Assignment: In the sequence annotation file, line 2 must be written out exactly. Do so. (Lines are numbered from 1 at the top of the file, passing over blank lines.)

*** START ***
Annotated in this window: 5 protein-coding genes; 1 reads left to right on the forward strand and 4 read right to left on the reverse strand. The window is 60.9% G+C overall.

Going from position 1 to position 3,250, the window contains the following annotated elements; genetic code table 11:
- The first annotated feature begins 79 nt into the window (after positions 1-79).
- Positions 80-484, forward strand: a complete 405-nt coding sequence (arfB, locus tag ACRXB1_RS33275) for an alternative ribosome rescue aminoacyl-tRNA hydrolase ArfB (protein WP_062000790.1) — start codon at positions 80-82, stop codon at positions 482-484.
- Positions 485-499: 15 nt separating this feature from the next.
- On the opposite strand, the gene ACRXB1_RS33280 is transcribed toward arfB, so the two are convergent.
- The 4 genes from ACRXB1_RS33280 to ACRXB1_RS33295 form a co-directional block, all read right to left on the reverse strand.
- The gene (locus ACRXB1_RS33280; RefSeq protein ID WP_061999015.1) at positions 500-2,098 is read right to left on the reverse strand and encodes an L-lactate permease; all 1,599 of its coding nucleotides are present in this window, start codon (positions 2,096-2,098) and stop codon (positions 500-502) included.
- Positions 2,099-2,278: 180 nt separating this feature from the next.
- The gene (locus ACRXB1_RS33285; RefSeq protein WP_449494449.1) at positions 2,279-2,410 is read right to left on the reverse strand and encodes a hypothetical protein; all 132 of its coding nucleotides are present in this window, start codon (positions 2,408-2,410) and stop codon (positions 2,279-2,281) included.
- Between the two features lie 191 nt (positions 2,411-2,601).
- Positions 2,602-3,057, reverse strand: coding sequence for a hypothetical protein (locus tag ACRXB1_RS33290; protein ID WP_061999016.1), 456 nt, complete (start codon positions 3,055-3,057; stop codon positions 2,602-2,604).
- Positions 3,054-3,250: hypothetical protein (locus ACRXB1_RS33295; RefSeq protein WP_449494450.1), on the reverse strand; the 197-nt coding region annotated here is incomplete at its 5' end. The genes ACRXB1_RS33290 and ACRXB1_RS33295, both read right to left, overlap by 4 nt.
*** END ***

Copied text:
Going from position 1 to position 3,250, the window contains the following annotated elements; genetic code table 11: